AIG quashes possibility of Chinese joint ventures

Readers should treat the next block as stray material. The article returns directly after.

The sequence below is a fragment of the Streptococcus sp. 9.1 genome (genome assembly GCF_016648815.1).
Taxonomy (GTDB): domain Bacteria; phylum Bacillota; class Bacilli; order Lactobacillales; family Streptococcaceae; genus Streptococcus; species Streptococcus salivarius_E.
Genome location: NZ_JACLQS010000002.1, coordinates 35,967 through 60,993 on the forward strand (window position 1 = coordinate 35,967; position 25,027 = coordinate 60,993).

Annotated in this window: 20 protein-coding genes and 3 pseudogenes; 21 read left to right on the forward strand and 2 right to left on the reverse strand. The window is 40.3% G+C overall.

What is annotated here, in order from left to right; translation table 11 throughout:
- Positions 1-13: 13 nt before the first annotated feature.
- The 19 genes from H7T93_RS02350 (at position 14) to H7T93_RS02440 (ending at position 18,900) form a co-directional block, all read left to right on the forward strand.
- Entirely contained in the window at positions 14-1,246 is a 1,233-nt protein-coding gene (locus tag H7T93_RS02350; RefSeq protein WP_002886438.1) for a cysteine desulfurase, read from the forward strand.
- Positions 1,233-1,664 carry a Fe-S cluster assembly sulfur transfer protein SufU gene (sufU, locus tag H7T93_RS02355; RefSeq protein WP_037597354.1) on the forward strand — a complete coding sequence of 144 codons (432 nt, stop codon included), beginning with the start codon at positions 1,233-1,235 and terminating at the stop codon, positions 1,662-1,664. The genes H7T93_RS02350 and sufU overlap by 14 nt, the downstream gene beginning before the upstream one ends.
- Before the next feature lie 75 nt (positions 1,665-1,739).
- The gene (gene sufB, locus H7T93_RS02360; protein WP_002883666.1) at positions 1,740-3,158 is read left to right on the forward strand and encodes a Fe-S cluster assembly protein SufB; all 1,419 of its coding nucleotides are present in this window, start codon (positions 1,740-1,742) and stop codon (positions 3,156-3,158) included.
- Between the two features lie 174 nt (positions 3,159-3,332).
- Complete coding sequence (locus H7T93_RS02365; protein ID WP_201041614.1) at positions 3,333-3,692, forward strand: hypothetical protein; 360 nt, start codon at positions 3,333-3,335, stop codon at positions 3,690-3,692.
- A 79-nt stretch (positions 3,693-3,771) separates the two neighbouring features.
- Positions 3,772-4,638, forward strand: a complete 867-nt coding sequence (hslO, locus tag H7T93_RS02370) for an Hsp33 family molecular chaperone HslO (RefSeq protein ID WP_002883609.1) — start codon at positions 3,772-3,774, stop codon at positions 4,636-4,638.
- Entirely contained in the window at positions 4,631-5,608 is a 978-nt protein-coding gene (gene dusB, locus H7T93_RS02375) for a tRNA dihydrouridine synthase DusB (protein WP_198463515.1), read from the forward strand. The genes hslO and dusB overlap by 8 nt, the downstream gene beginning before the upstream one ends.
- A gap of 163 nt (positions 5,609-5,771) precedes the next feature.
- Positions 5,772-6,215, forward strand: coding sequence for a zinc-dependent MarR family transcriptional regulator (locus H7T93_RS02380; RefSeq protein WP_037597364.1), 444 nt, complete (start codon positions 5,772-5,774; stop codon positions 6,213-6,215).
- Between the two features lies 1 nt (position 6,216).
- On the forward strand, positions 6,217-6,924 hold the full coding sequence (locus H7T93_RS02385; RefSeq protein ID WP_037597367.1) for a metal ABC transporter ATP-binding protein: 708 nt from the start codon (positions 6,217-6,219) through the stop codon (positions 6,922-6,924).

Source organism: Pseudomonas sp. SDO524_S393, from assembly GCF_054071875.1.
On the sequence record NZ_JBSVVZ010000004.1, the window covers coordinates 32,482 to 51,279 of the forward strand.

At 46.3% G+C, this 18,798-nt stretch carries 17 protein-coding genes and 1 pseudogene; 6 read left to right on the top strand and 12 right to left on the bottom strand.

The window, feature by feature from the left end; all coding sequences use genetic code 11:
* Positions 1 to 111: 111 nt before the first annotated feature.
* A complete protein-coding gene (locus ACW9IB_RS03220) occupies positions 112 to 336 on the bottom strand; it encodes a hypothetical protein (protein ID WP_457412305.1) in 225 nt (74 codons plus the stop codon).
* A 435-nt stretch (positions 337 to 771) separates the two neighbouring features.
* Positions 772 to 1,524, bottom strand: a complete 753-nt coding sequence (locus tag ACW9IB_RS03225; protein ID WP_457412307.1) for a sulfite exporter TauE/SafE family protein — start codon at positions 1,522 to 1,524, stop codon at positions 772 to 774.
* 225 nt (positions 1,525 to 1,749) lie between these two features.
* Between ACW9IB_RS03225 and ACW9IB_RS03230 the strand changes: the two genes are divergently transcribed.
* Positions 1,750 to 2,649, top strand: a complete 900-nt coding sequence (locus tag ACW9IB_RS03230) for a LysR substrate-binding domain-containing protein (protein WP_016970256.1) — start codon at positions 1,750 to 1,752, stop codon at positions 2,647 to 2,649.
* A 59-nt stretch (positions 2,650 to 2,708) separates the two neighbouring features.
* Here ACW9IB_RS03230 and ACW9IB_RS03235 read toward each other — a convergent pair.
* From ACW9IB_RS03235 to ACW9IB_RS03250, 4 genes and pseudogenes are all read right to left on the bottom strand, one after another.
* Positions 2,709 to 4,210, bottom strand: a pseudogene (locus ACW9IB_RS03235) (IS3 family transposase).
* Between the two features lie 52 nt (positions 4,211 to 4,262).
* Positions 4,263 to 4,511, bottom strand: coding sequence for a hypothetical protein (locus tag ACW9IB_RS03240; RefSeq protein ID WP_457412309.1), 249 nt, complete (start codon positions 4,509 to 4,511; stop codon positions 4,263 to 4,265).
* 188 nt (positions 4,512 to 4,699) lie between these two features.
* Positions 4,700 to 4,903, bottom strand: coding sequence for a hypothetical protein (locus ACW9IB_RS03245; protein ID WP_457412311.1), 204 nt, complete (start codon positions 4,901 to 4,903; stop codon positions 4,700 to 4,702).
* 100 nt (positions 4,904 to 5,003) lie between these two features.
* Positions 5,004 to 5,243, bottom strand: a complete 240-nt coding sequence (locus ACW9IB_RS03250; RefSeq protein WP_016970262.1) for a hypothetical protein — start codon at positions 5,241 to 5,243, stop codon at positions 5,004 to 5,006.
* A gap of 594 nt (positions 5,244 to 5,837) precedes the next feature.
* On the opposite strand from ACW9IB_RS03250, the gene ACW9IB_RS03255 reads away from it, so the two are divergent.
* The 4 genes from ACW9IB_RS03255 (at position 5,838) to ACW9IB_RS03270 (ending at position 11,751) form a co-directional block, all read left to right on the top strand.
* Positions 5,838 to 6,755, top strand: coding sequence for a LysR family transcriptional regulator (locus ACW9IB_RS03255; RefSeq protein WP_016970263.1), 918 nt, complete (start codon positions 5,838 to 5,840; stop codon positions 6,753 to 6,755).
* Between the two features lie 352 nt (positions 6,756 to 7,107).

The insurance provider currently enjoys special dispensation in China, in that it is allowed to hold full ownership of a subsidiary operation in the country. All other foreign investors in the financial services sector are limited to a maximum of 20% ownership in a Chinese company, essentially meaning that any foreign company, with the exception of AIG, must operate through joint ventures. AIG was created in China in 1919 and was the first insurer to return to the Chinese sector after foreign banishment in 1992. AIG's agreement with the Chinese government pre-dates the current regulations put in place to maintain a level of domestic control in an increasingly open market in 2001. Due to this unique standing, the company's new chief executive officer Martin Sullivan has stated that AIG will look to develop its Chinese business through the expansion of its wholly owned subsidiary instead of looking to external collaborations. Mr Sullivan was cited by Reuters: "We would like to expand our branch operations on a wholly-owned basis. We're in constant dialogue with the insurance regulator, and I hope to visit him very soon in Beijing." AIG currently has operations in eight Chinese cities.